Despite its name, a rocket stove has nothing to do with space travel. It's not a rocket powered by a stove, or a rocket-powered stove, or a stove aboard a rocket ship headed for Mars.
Instead, it is a highly efficient, low-emission, inexpensive, and easy-to-build wood-burning system that is helping to revolutionize cooking in the developing world. That's not as an impressive as landing on the moon, but its impact is much more far-reaching.
Rocket stove diagram and photo of a Grover Rocket Stove
The rocket stove was developed by Larry Winiarski while he was working at the Aprovecho Research Center in Cottage Grove, Oregon. Aprovecho is a non-profit organization that focuses on sustainable living technologies for people living in developing nations.
Many citizens in poorer nations use highly inefficient open cooking fires powered by wood. These fires use an enormous amount of wood, resulting in damaging deforestation. The open flames also result in serious health hazards to people who breathe in toxins contained in the smoke. In some cases, the fumes are as toxic as smoking two packs of cigarettes per day.
Winiarski's rocket stove is powered by a small diameter wood fuel that is burned in a simple, high-temperature combustion chamber. The chamber is attached to an insulated vertical chimney that takes away the smoke and provides an updraft needed to maintain the fire. The rocket stove also contains a heat exchanger to transfer the heat to the cooking pot.
The rocket stove reduces the amount of wood required for cooking and greatly limits deforestation of the local environment. It also protects residents by reducing their exposure to toxic smoke in the house.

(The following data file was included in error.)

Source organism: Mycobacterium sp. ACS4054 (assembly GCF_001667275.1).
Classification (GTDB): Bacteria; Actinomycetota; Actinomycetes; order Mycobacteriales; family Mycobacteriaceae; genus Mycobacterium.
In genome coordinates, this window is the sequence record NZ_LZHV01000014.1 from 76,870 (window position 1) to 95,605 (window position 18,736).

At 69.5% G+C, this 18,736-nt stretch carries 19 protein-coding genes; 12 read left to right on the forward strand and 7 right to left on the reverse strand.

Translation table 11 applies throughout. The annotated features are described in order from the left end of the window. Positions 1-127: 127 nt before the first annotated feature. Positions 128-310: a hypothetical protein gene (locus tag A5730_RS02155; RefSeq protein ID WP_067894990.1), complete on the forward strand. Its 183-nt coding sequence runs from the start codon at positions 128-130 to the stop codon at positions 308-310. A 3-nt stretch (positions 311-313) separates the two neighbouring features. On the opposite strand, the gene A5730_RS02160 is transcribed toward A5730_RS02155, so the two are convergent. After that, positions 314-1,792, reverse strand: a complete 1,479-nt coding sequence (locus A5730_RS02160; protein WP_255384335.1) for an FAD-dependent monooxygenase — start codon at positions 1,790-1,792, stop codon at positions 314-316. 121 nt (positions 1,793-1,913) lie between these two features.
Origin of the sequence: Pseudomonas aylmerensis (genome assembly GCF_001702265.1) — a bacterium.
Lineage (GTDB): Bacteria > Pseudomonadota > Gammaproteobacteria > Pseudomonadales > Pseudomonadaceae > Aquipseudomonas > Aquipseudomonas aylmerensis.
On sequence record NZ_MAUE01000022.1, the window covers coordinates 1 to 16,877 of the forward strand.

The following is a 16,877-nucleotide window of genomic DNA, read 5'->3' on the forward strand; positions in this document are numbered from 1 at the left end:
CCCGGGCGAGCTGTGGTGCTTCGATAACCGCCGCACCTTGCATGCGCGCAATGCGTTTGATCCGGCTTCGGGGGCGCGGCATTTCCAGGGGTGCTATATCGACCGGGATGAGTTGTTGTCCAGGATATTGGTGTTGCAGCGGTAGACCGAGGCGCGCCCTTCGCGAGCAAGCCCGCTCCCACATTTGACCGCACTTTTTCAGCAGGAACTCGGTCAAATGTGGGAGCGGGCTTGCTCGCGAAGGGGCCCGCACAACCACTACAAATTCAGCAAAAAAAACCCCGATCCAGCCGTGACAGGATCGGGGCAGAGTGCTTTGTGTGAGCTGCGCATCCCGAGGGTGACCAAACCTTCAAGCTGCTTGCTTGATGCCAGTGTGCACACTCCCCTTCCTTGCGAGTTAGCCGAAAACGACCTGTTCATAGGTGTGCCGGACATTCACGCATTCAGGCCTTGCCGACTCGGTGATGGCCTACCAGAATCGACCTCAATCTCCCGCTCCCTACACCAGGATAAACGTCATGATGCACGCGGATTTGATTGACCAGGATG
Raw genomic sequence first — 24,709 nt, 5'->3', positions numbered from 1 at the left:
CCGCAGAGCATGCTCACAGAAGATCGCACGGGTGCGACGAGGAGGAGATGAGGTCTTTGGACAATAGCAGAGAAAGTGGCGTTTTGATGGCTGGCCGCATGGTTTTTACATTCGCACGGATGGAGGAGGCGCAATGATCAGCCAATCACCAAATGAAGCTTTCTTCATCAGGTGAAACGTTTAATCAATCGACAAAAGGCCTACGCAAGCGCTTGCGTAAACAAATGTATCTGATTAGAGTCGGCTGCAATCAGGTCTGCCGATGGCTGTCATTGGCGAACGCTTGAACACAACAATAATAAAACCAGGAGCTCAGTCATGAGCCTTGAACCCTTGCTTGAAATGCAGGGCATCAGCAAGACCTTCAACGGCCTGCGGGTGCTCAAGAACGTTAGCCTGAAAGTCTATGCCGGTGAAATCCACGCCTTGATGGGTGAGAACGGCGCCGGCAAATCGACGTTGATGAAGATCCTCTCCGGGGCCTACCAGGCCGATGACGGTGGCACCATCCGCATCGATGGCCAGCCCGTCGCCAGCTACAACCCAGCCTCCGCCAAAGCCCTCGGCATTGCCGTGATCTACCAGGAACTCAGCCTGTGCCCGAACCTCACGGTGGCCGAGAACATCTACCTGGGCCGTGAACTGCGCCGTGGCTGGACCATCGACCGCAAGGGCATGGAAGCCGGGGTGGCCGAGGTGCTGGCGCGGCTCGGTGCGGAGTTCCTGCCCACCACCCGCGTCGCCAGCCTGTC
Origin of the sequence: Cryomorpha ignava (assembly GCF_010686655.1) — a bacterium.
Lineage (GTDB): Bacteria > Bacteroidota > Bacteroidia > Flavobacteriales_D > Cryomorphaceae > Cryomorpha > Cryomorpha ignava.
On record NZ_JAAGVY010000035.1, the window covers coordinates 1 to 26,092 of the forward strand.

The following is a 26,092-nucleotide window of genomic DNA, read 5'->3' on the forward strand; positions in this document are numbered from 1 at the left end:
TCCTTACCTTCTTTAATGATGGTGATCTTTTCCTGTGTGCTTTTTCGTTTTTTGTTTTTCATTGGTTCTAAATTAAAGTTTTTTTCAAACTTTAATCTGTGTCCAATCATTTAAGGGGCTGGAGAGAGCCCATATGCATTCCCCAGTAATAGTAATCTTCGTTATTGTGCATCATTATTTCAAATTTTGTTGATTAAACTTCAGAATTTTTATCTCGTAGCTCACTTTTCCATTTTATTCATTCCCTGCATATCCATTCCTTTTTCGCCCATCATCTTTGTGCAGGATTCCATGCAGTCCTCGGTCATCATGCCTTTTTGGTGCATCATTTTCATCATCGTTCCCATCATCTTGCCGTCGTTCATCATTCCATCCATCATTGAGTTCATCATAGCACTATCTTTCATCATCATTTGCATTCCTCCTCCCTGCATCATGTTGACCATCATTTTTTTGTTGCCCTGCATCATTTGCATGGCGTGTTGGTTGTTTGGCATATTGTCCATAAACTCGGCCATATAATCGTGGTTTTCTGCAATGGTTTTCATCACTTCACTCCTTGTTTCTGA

The rocket stove has proven to be extremely popular because it can be easily and cheaply made from local materials. This makes it ideal for use in developing nations where it provides efficient, safe, and environmentally friendly cooking. Rocket stoves have been used extensively in Rwandan refugee camps.
Tree, Water and People (TWP), a Colorado-based non-profit, teamed with Honduras Association for Development (AHDESA) to develop the "Justa Stove" based on Winiarski's rocket stove design. In 2005, TWP and AHDESA won the Ashden Award for Sustainable Energy in the "Health and Welfare" category for their efforts.
The following year, Approvecho won Ashden's Special Africa Award for their work in building rocket stoves in Lesotho, Malawi, Uganda, Mozambique, Tanzania, and Zambia.
Inventors have adapted rocket stoves for other uses. The rocket mass heater uses the same principles to heat air for space heaters. These devices have become popular among do-it-yourself builders. Rocket stoves also have been adapted for use as water heaters. A heat exchanger transfers the heat to water stored in a nearby container.
One mystery remains about the rocket stove: how did it get its name? There are different theories. One holds that the name comes from the intense flames roaring inside the stove. Another theory is that the chimney emits an audible roar that sounds like a rocket or jet engine when it heats up.